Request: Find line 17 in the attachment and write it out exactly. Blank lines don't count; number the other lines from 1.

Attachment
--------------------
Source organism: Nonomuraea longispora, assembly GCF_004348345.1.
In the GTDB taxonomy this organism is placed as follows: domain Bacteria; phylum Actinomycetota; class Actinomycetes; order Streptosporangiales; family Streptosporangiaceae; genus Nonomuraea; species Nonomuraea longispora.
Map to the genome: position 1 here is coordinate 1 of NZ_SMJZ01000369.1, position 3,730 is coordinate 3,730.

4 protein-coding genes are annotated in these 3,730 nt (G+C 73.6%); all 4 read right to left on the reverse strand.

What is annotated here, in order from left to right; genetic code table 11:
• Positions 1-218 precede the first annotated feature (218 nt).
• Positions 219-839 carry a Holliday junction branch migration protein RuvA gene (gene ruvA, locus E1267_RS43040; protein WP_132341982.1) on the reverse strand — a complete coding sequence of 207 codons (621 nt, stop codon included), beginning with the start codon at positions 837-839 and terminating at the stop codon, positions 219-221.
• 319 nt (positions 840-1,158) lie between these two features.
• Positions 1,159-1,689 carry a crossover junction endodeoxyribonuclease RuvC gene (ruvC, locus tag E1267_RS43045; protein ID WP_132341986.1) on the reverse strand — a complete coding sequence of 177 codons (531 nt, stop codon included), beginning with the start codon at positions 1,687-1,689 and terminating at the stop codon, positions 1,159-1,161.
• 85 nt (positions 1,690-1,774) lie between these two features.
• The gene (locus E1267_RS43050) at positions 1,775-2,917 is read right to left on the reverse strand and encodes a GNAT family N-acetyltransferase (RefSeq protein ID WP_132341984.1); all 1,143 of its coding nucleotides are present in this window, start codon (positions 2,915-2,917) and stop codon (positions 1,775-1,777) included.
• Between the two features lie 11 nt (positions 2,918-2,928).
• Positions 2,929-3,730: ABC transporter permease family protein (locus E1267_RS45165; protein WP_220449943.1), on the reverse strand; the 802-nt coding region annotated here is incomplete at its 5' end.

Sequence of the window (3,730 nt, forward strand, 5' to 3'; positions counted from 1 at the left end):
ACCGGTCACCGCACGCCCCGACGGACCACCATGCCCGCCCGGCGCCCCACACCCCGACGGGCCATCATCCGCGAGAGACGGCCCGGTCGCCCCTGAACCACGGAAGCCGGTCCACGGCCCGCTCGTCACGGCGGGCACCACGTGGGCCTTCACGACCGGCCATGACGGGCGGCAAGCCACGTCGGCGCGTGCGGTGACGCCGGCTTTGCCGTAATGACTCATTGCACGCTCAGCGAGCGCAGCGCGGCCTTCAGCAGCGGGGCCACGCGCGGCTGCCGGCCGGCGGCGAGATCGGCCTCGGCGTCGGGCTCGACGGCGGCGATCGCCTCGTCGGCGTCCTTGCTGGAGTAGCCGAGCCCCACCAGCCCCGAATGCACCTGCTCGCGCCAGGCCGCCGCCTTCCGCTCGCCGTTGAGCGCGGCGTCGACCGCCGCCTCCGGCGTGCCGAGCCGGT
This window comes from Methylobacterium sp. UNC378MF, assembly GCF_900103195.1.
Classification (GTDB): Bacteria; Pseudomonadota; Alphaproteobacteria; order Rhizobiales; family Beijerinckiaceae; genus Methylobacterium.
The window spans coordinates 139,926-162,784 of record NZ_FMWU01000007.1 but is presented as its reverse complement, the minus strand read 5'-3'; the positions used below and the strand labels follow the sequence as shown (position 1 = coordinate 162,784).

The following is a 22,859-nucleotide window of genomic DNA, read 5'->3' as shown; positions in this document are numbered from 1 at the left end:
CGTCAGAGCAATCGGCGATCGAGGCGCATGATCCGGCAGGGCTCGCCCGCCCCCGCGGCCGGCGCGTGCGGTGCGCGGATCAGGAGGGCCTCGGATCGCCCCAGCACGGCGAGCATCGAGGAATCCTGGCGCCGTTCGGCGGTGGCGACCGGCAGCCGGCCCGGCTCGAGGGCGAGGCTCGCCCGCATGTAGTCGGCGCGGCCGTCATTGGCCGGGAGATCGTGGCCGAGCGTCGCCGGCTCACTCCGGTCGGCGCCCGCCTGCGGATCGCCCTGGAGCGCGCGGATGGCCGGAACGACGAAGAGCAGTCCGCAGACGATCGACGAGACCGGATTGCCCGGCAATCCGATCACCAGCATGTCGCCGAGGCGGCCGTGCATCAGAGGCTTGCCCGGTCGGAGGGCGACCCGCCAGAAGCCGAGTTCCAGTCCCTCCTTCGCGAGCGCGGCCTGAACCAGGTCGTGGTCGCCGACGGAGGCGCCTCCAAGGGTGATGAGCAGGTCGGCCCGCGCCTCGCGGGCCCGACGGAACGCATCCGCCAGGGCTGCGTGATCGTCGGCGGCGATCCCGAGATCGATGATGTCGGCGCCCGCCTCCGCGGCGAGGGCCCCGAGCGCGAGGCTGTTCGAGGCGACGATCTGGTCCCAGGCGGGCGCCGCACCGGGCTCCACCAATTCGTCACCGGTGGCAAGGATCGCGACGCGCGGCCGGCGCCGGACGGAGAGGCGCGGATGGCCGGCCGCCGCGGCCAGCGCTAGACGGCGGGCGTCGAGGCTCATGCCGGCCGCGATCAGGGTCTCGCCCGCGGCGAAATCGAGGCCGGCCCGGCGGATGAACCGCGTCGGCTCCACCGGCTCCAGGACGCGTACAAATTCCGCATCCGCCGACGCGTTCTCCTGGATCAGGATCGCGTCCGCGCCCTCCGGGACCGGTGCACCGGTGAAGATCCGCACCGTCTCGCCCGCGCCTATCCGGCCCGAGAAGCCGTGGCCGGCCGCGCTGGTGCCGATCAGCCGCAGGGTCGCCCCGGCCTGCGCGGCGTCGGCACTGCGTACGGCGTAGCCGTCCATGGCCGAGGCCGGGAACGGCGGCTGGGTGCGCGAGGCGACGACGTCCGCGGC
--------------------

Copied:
Classification (GTDB): Bacteria; Pseudomonadota; Alphaproteobacteria; order Rhizobiales; family Beijerinckiaceae; genus Methylobacterium.